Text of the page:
It was reported recently that French drug manufacturer HRA Pharma had found that the emergency contraceptive Norlevo, which has a similar chemical makeup to Plan B One-Step, is ineffective for women over 176 pounds. Here’s why I was not surprised.
The recent news about emergency contraception’s efficacy in women who weigh over 176 pounds shows how badly the media can screw up stories about weight and health. Here are some tips for writing about this issue in a way that is less shaming and more accurate.
Right to Life of Michigan’s federal lawsuit adds to a pile of recent court cases challenging whether corporations can refuse to provide employees contraception coverage in employer-sponsored health insurance plans on moral grounds.
The shame and stigma around emergency contraception, and all reproductive health care for that matter, all too often deter those who need reproductive care the most from accessing it.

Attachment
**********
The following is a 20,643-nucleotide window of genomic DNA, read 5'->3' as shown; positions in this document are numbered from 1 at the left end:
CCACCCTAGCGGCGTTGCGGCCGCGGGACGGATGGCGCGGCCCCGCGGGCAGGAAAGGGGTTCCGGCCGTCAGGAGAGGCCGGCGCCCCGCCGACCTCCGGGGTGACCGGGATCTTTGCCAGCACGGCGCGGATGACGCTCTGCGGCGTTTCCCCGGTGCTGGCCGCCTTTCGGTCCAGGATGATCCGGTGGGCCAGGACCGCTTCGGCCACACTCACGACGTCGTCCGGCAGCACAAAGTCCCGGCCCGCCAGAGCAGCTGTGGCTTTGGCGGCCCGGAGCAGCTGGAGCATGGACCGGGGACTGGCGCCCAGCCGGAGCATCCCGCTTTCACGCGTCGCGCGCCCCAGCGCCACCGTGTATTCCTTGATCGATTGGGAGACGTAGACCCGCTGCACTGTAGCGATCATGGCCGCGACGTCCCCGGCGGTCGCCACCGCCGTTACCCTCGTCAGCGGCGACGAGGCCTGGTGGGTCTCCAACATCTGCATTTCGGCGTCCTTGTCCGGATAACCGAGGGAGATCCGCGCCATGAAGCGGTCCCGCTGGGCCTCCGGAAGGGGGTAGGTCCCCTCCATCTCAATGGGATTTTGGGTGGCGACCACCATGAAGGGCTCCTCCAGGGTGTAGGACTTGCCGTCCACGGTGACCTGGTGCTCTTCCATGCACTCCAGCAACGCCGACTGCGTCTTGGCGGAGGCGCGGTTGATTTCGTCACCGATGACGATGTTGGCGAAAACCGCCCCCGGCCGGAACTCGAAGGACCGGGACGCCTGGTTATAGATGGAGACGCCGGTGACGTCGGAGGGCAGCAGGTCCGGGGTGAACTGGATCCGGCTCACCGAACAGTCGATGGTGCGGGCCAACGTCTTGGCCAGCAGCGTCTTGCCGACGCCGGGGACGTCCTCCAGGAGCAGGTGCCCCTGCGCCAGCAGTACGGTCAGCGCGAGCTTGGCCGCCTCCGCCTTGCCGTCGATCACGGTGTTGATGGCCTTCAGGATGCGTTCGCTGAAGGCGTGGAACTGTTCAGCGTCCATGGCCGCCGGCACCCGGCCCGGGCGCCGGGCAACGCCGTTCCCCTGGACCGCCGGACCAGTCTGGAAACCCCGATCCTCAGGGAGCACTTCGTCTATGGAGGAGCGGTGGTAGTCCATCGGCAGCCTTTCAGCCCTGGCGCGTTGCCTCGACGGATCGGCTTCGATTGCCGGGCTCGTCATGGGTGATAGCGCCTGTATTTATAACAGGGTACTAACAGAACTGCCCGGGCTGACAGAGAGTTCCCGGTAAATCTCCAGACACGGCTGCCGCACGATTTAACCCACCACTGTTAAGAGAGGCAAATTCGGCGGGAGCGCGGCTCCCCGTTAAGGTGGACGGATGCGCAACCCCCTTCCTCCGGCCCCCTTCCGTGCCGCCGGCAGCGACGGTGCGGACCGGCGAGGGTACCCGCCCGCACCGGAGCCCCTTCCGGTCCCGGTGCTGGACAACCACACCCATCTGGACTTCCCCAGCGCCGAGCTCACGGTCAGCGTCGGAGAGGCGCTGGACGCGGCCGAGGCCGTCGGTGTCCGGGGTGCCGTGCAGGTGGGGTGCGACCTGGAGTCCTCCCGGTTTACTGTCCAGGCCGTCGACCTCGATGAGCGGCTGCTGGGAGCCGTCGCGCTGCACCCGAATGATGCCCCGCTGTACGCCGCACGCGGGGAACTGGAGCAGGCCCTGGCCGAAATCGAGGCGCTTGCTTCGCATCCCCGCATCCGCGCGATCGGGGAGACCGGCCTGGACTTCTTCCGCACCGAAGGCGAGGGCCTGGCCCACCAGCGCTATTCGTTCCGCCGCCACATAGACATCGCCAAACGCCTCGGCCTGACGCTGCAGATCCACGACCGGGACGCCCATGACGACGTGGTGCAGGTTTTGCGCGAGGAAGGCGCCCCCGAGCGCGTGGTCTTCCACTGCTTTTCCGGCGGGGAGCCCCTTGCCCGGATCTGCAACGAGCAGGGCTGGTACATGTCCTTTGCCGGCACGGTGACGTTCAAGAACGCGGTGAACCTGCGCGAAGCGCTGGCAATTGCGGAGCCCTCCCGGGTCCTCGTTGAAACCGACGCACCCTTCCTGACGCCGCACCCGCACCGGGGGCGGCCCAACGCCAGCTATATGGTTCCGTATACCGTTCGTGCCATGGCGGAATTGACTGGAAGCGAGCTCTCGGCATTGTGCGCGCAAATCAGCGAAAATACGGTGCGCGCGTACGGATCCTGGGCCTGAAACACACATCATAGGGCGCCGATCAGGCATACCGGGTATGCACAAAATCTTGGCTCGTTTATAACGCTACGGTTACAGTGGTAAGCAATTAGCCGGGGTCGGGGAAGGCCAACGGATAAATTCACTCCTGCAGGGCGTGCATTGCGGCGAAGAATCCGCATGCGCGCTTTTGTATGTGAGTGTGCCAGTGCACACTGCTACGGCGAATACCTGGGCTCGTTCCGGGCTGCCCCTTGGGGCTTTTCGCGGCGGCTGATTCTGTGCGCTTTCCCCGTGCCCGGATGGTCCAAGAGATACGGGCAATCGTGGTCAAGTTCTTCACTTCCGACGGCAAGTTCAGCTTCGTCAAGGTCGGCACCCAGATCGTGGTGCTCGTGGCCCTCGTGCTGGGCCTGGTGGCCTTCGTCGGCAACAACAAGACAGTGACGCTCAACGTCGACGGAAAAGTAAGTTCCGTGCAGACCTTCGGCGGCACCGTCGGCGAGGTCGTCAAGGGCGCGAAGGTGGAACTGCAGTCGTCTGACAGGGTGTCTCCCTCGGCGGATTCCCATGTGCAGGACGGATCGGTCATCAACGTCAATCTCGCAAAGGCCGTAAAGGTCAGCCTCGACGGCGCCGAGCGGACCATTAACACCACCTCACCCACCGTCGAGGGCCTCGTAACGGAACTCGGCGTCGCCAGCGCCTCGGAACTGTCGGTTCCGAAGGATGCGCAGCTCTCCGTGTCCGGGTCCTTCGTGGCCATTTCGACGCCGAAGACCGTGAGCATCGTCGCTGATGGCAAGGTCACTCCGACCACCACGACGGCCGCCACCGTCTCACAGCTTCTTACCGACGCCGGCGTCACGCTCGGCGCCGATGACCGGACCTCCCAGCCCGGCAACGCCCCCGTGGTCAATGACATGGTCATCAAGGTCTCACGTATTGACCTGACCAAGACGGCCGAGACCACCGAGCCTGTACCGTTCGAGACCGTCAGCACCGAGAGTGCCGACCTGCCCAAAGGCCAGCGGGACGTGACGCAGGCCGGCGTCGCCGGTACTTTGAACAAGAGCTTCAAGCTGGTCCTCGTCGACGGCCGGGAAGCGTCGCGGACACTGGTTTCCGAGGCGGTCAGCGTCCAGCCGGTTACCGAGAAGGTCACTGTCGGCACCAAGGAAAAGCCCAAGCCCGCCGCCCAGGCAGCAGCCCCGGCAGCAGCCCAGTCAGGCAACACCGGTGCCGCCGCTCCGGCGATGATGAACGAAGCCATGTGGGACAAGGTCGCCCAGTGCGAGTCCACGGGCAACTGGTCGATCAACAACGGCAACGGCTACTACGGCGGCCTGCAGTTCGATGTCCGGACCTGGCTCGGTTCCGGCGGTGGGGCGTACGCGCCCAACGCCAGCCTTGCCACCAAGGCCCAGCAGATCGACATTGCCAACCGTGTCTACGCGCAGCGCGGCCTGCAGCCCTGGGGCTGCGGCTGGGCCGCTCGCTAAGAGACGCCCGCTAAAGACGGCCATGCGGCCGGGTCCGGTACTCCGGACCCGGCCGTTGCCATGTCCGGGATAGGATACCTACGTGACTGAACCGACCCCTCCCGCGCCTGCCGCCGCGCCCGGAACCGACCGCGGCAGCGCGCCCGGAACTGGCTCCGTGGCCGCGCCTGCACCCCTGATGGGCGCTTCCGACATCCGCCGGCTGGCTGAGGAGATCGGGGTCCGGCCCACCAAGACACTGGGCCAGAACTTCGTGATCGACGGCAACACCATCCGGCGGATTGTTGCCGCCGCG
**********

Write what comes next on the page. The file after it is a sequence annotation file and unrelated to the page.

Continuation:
Why would the Obama administration support such restrictions, which not only put the health and lives of young women at risk, but also further disable young women from taking control of our sexuality?
The Second Circuit Court of appeals denied in part the Obama administration’s request that an earlier ruling to make emergency contraception widely available be put on hold.
Continuing to fight science and common sense on Plan B isn’t serving anyone’s interests. Pro-choicers are mad, anti-choicers aren’t placated, and women are hurt in the process. So why does the Obama administration insist on keeping up this pointless fight?
The debate is characterized by anti-abortion anxiety and aversion to subsidized contraception.
U.S. District Court Judge Edward R. Korman today delivered a scorching critique of the Obama administration’s policies, saying that the FDA’s decision-making on EC has been corrupted by political influence.
The Center for Reproductive Rights urged a federal court to deny a request by the Obama administration to stay an order that would make emergency contraception widely available.